livestock grazing

  • The BOSH project in southern Idaho ultimately plans to destroy tens of thousands of acres of juniper woodlands on BLM lands. BOSH stands for Bruneau-Owyhee Sagebrush Habitat Project. The advocates of the BOSH project use pejorative language to characterize the Juniper clearing from the landscape. Terms like “restoring” the “natural” condition of the land assume…

  • Biden and Haaland’s Opportunity to Further Conservation President Biden and Secretary of the Interior Deb Haaland could go down in history if they created additional National Monuments. Although Biden has created or enlarged seven National Monuments by executive proclamation so far in his Presidency, numerous other public lands should be given protection before the November…

  • Attached is a Zoom talk I gave to the Massachusetts Sierra Club on the ecological costs of livestock grazing in the West, but I also provide evidence that livestock production has a serious global impact.  

  • Cattle congregating in the riparian area, Chama, New Mexico. Photo George Wuerthner SOIL CARBON AND LIVESTOCK Rangelands make up a large proportion of the Earth’s surface, and the soils hold a significant amount of sequestered carbon (Schuman,G.E et al.  2001). Rangelands are estimated to contain more than one-third of the world’s above and below ground…

  •   Prime pygmy rabbit sagebrush habitat along the Big Lost River where I lived while working for the Challis National Forest. Photo George Wuerthner  Years ago, I worked on the Challis National Forest and lived along the Big Lost River in Central Idaho. One of my favorite winter activities was skiing through the big sagebrush…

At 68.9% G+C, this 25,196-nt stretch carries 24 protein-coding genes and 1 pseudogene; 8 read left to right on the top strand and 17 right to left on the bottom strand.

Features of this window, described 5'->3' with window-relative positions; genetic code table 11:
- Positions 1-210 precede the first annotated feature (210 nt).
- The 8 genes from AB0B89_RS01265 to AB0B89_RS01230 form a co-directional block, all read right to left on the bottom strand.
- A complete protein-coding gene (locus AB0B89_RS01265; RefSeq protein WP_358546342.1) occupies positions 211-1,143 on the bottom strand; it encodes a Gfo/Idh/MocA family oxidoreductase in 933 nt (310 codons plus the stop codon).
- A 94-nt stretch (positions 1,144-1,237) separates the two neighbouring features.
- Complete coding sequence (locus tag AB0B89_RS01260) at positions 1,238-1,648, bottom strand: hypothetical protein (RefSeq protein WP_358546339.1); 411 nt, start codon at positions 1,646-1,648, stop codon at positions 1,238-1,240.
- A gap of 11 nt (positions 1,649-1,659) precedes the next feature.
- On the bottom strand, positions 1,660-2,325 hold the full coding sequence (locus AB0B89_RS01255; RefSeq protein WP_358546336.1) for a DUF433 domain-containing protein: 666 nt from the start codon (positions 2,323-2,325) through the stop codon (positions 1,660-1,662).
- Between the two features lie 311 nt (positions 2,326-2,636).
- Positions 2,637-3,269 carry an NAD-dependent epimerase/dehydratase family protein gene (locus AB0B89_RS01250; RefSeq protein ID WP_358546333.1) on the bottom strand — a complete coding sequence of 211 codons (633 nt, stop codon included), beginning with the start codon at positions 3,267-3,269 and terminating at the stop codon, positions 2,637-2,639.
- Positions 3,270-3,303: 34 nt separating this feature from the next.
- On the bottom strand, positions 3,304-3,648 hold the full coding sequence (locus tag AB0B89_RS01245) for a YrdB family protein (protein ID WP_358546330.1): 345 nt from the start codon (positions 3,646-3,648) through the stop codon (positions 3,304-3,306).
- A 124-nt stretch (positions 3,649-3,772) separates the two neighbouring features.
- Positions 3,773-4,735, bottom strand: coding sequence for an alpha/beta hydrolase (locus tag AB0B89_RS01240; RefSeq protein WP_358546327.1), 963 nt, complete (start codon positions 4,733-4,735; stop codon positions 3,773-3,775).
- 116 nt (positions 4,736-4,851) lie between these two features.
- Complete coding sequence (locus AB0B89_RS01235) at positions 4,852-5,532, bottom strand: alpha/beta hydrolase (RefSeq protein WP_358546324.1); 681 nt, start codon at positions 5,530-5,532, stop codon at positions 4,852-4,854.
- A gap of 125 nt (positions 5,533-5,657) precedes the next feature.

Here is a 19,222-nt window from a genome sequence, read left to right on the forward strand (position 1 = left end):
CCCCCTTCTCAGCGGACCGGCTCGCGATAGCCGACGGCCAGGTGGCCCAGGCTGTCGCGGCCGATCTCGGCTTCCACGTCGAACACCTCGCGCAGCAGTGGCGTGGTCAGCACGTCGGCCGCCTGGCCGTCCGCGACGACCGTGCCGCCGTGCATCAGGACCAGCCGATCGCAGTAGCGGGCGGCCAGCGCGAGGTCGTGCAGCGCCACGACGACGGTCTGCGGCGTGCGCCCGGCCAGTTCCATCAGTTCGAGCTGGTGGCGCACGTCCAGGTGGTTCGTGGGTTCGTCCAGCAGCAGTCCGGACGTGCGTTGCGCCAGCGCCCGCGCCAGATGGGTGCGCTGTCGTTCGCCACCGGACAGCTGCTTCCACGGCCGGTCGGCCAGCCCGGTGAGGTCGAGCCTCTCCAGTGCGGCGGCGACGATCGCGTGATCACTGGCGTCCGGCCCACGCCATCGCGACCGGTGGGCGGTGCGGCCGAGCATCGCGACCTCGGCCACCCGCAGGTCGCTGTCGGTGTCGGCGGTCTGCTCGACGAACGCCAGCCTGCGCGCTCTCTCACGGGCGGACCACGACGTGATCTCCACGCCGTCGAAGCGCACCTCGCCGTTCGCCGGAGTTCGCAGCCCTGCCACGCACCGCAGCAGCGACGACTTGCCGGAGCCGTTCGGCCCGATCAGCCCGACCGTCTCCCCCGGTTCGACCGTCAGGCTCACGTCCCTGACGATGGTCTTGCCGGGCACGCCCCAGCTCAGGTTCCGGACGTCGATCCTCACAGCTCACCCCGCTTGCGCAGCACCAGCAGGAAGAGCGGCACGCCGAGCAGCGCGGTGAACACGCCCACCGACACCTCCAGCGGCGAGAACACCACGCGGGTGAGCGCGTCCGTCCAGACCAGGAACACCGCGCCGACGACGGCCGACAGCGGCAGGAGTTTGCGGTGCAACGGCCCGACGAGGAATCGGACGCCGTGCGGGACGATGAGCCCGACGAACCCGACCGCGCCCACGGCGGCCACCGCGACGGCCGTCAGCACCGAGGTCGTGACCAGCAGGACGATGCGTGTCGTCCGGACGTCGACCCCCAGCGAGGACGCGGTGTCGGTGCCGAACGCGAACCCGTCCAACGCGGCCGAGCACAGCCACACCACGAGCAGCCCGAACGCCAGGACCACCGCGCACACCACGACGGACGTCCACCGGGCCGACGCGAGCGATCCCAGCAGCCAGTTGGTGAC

• “The grazing of livestock, where established prior to the effective date of this Act, shall be permitted to continue subject to such reasonable regulations as are deemed necessary by the Secretary of Agriculture.” The Wilderness Act of 1964, Section 4(d)(4)(2) Cattle grazing designaed wilderness in the Sonoran Desert National Monument, Arizona. Photo George Wuerthner  No…

  • Cattle grazing in the Blue Range Wilderness of New Mexico. Photo George Wuerthner Anyone who has ever worked on public lands livestock issues knows that modifying the negative impacts of ranching operations, much less eliminating them, is nearly impossible. Domestic livestock grazing even occurs in national parks, national monuments, wilderness areas, and other public lands…

  • Ungrazed juniper and grass in Sutton Mountain Proposed Wilderness, Oregon. Photo George Wuerthner  One of the most common assertions from the livestock industry and range managers is that juniper is “invading” landscapes, sucking up water that would sustain grasses, and harming wildlife. Of course, these assertions are seldom challenged. Given that grass seems absent from…

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